While illegal miners continue to face arrest and the possibility of losing their lives in violent turf wars or accidents‚ the traders who keep them in business are rarely apprehended.
But three such men were brought to book this week.
Louis Makoka‚ Celiwe Mlambo and Cameron Leokaoke were all sentenced to time in prison in the Johannesburg Magistrate’s Court on Tuesday.
In December 2014‚ the court found that the three men had traded in illegal mine gold.
Makoka and Mlambo owned a company called Tsakane Supply Jewellery and police confiscated seven gold bars from them in 2005‚ but the men said the gold was gold obtained legally. Leokaoke was the company’s procurement officer.
Investigations revealed that the gold was mine gold‚ usually bought from zama-zamas‚ which was smelted with copper‚ zinc and tin to pass it off as jewellery gold to be sold commercially.
Makoka‚ Mlambo and Leokaoke made R17-million in less than five months in 2005 by selling gold to refineries.
The men were convicted of two counts of fraud each and Makoka and Mlambo of failing to keep a proper gold register.
Makoka and Mlambo were sentenced to an effective six years behind bars for fraud and Leokaoke to four years‚ with two more years suspended.
The men are still free‚ after they were granted bail of R10,000 pending their appeal.
The confiscated gold bars‚ worth R3-million‚ were declared forfeit to the state.
According to the precious metals value chain the South African Police Services (SAPS) developed to classify the illegal trade‚ the three men operated in the fourth tier‚ which includes individuals who are legitimate dealers in possession of licenses which they use to conceal their illegal activities.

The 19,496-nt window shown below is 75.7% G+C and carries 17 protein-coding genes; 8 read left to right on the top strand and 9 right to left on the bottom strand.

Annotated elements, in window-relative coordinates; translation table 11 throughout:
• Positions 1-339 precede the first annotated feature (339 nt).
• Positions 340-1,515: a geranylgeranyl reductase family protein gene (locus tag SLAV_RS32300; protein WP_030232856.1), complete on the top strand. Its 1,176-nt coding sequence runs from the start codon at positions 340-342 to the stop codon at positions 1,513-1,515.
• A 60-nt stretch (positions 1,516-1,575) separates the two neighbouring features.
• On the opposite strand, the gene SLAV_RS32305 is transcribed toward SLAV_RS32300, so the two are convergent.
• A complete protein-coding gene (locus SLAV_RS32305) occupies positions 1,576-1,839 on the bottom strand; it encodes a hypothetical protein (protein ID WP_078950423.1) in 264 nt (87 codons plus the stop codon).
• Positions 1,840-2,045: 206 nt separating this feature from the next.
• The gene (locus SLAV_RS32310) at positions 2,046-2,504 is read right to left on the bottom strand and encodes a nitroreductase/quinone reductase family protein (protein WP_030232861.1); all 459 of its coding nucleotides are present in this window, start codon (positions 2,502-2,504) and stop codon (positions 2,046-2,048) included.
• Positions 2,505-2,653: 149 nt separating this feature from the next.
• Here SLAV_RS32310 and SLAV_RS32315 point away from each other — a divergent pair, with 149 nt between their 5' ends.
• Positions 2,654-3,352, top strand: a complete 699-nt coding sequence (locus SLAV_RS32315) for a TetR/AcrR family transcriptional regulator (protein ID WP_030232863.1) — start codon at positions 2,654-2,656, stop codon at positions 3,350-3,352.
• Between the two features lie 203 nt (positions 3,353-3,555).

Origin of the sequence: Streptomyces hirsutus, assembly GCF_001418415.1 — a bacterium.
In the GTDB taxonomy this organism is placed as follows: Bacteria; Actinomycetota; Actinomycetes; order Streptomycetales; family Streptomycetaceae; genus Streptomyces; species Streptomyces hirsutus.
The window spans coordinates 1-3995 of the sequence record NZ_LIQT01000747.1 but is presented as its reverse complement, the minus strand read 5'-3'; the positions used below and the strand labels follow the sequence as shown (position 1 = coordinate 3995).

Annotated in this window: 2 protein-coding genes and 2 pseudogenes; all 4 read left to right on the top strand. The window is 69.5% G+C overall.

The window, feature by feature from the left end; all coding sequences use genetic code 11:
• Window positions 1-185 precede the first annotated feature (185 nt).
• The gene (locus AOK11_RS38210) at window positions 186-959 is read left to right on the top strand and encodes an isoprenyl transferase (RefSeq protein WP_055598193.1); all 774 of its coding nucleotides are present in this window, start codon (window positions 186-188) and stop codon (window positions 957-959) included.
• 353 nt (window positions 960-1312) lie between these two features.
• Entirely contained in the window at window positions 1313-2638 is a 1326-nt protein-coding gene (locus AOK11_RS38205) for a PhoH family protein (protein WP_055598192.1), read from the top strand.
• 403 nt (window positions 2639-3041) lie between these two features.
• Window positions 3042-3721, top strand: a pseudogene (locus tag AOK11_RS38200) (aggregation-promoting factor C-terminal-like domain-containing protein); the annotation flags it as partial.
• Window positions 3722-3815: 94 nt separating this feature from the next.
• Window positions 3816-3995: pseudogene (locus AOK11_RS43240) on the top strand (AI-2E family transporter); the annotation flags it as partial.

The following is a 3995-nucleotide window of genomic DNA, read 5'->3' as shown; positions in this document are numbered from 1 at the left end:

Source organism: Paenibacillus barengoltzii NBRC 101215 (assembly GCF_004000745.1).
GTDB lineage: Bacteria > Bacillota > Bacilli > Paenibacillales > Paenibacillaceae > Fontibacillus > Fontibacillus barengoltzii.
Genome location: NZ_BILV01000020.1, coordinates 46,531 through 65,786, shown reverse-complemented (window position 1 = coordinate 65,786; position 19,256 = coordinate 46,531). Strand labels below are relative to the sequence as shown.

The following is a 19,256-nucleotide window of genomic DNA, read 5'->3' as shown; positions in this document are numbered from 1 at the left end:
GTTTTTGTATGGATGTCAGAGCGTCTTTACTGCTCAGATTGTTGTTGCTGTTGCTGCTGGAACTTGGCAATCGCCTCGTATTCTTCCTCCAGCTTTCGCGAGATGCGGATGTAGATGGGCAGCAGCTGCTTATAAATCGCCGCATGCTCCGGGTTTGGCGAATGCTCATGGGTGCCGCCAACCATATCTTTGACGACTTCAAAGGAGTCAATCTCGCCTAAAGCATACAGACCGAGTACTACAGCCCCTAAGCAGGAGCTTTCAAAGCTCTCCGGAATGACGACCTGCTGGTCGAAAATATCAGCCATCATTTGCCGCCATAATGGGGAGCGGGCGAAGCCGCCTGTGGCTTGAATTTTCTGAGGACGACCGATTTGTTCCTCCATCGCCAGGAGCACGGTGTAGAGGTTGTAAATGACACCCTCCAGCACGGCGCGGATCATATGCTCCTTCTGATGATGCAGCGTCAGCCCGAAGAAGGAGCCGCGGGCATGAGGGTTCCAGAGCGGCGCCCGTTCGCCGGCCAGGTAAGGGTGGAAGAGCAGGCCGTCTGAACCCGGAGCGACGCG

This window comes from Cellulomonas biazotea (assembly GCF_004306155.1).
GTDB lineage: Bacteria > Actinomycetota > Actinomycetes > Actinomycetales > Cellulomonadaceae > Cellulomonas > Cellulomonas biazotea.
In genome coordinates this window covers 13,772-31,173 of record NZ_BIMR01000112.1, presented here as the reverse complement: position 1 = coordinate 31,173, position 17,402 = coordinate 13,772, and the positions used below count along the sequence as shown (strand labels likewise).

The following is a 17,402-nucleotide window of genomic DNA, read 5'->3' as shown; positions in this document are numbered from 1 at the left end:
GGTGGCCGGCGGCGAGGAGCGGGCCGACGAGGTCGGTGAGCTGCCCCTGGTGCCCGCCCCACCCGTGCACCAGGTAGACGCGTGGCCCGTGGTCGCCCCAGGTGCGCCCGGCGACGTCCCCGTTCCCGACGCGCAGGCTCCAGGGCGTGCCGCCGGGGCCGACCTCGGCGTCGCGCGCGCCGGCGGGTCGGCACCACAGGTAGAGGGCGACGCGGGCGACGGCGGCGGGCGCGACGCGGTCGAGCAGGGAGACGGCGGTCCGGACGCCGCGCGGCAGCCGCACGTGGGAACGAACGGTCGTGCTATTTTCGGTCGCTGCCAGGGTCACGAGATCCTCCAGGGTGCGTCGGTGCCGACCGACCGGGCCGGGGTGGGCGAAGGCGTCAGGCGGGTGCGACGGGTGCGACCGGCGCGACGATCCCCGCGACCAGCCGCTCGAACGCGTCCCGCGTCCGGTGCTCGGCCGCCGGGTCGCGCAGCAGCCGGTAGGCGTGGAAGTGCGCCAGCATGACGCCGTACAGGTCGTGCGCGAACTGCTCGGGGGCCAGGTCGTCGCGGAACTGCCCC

Testifying in court‚ South African Police Service organised crime co-ordinator Lieutenant-Colonel Hendrik Flynn said: “Unscrupulous license-holders would create a fictitious invoice system [pretending] that jewellery was purchased from individuals. Upon investigation it is often discovered that the individuals reflected in the registers deny any transactions relating to jewellery.”
These people are seen as essential players in the market as they provide the lower tiers‚ made up of zama-zamas and those who buy directly from them‚ with large cash injections to keep business afloat‚ Flynn said.
Prosecutor Talita Louw argued that in this way‚ Makoka‚ Mlambo and Leokaoke helped keep the illegal trade of gold alive. Apart from the loss of revenue this creates for the taxman‚ it is increasingly putting the communities in which they operate in danger‚ Louw said.
Flynn said the use of mercury in the smelting process poses a serious health risk to those carrying out the work.
Gauteng‚ North West and the Free State are the regions in the country worst affected by illegal mining activities‚ Flynn said.
The Chamber of Mines estimates that up to 10% of South Africa’s total gold production — which in 2013 amounted to R72-billion — is from illegal mining.
Illegal mining turf wars
South African Police Service organised crime co-ordinator Lieutenant-Colonel Hendrik Flynn‚ testifying in the case‚ said turf wars among illegal miners are becoming increasingly violent and more frequent.
In the last year‚ near Johannesburg:
– 15 illegal miners were killed within 72 hours in a turf battle in Springs in September;
– 10 bodies of illegal miners were found with gunshot wounds in Benoni in June‚ five in April and five in February; and
– Four men from Lesotho who mined for gold illegally were killed in February and their bodies dumped in a disused mine shaft on the West Rand. Seven men are on trial for their murder in the high court in Johannesburg.